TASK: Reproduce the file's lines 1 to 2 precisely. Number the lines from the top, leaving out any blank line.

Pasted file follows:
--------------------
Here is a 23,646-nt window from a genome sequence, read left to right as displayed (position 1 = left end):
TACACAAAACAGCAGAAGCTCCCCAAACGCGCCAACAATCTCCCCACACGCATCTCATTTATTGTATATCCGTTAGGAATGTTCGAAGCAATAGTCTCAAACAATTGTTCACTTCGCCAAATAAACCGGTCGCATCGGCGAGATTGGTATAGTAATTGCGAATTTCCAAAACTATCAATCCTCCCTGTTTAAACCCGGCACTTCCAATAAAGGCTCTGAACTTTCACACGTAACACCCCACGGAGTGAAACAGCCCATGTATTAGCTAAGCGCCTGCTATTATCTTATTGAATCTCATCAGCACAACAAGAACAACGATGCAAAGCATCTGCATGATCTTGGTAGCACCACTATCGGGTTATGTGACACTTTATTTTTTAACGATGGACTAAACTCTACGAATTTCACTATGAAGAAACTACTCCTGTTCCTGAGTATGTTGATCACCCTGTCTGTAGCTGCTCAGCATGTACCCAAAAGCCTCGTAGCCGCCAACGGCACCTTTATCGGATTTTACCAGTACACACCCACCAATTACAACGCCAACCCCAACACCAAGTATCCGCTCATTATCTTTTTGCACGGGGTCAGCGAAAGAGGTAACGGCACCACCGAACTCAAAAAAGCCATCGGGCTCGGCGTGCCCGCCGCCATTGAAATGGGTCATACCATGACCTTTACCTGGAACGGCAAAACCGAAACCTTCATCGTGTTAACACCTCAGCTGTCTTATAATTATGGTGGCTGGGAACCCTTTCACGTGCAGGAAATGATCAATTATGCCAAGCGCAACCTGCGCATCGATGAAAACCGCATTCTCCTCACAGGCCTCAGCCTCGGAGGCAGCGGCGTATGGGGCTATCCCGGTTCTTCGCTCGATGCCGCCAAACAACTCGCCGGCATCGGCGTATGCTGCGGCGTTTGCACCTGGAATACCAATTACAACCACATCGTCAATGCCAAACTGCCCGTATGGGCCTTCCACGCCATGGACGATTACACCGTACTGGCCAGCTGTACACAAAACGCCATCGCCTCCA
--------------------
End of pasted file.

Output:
Here is a 23,646-nt window from a genome sequence, read left to right as displayed (position 1 = left end):
TACACAAAACAGCAGAAGCTCCCCAAACGCGCCAACAATCTCCCCACACGCATCTCATTTATTGTATATCCGTTAGGAATGTTCGAAGCAATAGTCTCAAACAATTGTTCACTTCGCCAAATAAACCGGTCGCATCGGCGAGATTGGTATAGTAATTGCGAATTTCCAAAACTATCAATCCTCCCTGTTTAAACCCGGCACTTCCAATAAAGGCTCTGAACTTTCACACGTAACACCCCACGGAGTGAAACAGCCCATGTATTAGCTAAGCGCCTGCTATTATCTTATTGAATCTCATCAGCACAACAAGAACAACGATGCAAAGCATCTGCATGATCTTGGTAGCACCACTATCGGGTTATGTGACACTTTATTTTTTAACGATGGACTAAACTCTACGAATTTCACTATGAAGAAACTACTCCTGTTCCTGAGTATGTTGATCACCCTGTCTGTAGCTGCTCAGCATGTACCCAAAAGCCTCGTAGCCGCCAACGGCACCTTTATCGGATTTTACCAGTACACACCCACCAATTACAACGCCAACCCCAACACCAAGTATCCGCTCATTATCTTTTTGCACGGGGTCAGCGAAAGAGGTAACGGCACCACCGAACTCAAAAAAGCCATCGGGCTCGGCGTGCCCGCCGCCATTGAAATGGGTCATACCATGACCTTTACCTGGAACGGCAAAACCGAAACCTTCATCGTGTTAACACCTCAGCTGTCTTATAATTATGGTGGCTGGGAACCCTTTCACGTGCAGGAAATGATCAATTATGCCAAGCGCAACCTGCGCATCGATGAAAACCGCATTCTCCTCACAGGCCTCAGCCTCGGAGGCAGCGGCGTATGGGGCTATCCCGGTTCTTCGCTCGATGCCGCCAAACAACTCGCCGGCATCGGCGTATGCTGCGGCGTTTGCACCTGGAATACCAATTACAACCACATCGTCAATGCCAAACTGCCCGTATGGGCCTTCCACGCCATGGACGATTACACCGTACTGGCCAGCTGTACACAAAACGCCATCGCCTCCA